Prostate cancer is the second leading cause of cancer-related death in American men. Prostate Specific Antigen (PSA) has been widely used as a screening test for prostate cancer. However, due to its lack of specificity, additional serum biomarkers are needed. PSA is, in fact, highly expressed in benign prostate epithelia as well as prostate cancer. Large-scale gene expression profiling studies performed by our group and others have identified a host of markers preferentially over-expressed in prostate cancer epithelia relative to benign. Unfortunately, however, most of these biomarkers are not secreted, expressed at relatively low levels, and thus not detectable in serum. To overcome this, our group is investigating approaches to employ the body's endogenous immune response as a natural """"""""amplification strategy"""""""" to detect carcinoma. There is a growing body of literature supporting the notion that cancer produces a humoral immune response in the host. Thus, characterizing and multiplexing this antibody repertoire for the purpose of early detection of cancer may have clinical utility. Our preliminary data provides compelling evidence that prostate cancer patients produce a humoral immune response to the prostate cancer marker, alpha-methylacyl CoA racemase (AMACR). While the immune response to AMACR represents an initial starting point, we expect that defining the entire antibody repertoire produced against tumor antigens will lead to highly specific and sensitive multiplexed assays for the detection of prostate cancer. Thus, our general approach is to harness the endogenous immune system as a biological """"""""sensor"""""""" for cancer. Given this our Aims are as follows:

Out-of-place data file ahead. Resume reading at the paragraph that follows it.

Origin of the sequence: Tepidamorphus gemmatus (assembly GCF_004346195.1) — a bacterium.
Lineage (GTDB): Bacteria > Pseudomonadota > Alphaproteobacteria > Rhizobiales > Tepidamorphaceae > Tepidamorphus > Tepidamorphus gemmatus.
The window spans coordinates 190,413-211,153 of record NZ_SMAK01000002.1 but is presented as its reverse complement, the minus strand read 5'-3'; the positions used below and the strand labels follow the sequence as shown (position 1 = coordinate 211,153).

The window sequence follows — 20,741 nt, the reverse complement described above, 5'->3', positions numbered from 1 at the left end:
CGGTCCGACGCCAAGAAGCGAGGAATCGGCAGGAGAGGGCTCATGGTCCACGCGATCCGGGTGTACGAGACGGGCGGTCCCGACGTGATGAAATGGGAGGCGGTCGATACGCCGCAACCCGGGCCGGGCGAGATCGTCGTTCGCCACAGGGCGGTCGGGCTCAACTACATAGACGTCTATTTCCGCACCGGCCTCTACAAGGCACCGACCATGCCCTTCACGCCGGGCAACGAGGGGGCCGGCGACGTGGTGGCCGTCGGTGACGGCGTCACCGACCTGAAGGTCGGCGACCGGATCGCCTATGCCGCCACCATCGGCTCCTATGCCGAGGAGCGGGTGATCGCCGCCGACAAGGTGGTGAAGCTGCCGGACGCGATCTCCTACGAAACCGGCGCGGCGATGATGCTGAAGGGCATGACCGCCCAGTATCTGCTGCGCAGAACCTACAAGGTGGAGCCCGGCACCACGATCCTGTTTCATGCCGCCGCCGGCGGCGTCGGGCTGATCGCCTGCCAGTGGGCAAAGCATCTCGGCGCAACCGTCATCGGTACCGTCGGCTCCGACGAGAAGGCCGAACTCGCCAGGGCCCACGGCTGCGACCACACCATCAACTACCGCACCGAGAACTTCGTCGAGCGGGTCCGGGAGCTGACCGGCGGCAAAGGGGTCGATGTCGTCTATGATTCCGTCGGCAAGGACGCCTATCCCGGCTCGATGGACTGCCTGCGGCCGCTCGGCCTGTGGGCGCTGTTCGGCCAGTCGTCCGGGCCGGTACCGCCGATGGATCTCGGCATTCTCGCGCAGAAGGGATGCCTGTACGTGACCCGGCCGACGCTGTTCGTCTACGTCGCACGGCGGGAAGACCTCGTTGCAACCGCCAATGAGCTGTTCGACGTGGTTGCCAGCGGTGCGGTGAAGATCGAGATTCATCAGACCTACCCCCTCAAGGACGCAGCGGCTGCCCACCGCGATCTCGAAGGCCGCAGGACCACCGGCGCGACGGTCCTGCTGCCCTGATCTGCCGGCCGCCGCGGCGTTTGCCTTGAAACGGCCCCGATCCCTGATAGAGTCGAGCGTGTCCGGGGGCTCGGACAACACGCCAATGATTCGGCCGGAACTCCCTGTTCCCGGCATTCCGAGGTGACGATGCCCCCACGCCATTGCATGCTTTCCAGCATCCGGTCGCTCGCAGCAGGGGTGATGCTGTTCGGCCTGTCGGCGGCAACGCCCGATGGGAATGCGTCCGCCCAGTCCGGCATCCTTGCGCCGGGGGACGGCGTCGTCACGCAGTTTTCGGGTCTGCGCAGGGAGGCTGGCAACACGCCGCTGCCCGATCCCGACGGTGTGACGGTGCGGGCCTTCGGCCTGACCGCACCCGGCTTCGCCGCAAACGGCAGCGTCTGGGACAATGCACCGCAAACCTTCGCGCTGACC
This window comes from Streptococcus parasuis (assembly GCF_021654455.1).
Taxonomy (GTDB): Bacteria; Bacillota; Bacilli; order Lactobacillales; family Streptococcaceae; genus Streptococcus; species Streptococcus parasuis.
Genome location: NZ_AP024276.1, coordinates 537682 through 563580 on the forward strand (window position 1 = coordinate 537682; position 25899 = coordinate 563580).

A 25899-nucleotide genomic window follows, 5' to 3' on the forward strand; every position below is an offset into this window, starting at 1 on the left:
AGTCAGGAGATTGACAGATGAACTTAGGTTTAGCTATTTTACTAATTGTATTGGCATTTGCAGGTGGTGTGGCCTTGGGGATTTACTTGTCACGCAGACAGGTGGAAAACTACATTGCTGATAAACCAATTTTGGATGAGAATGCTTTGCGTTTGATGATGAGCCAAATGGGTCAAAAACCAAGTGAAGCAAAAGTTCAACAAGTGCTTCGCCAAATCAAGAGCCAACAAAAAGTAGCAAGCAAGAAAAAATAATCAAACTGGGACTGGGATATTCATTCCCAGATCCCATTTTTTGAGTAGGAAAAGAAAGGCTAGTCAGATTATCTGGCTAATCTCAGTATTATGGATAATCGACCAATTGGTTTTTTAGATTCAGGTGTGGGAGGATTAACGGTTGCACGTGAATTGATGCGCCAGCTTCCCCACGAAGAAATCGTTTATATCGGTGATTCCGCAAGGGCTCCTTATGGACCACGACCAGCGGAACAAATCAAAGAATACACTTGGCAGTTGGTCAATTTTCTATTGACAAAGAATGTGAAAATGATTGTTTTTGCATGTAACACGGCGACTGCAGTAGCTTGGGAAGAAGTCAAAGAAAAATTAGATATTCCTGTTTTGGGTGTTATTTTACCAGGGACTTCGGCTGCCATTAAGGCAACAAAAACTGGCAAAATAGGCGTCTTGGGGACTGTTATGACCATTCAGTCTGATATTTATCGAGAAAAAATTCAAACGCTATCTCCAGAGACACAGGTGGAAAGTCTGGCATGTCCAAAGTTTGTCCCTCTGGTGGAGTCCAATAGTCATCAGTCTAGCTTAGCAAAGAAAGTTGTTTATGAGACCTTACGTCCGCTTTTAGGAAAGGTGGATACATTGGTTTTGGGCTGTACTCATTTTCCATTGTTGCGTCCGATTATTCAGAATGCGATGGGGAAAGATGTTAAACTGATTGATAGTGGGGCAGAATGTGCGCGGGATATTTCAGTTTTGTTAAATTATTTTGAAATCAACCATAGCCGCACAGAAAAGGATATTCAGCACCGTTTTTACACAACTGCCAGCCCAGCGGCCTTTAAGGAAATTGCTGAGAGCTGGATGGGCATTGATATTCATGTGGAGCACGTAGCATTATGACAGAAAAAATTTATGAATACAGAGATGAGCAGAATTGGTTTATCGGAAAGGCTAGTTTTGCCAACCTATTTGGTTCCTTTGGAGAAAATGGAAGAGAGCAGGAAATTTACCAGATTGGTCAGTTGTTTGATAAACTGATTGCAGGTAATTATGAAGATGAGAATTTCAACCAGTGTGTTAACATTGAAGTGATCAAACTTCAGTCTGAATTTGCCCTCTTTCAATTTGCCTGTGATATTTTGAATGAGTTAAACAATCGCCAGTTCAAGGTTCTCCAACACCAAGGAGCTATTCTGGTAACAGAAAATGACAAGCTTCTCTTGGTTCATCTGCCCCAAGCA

Specific Aim 1 : Characterize and validate the humoral immune response to AMACR in different patient cohorts.
Specific Aim 2 : Employ high-throughput phage epitope microarrays to identify candidate humoral response markers of prostate cancer.
Specific Aim 3 : Define and develop a multiplexed protein/epitope microarray to identify prostate cancer based on humoral response.
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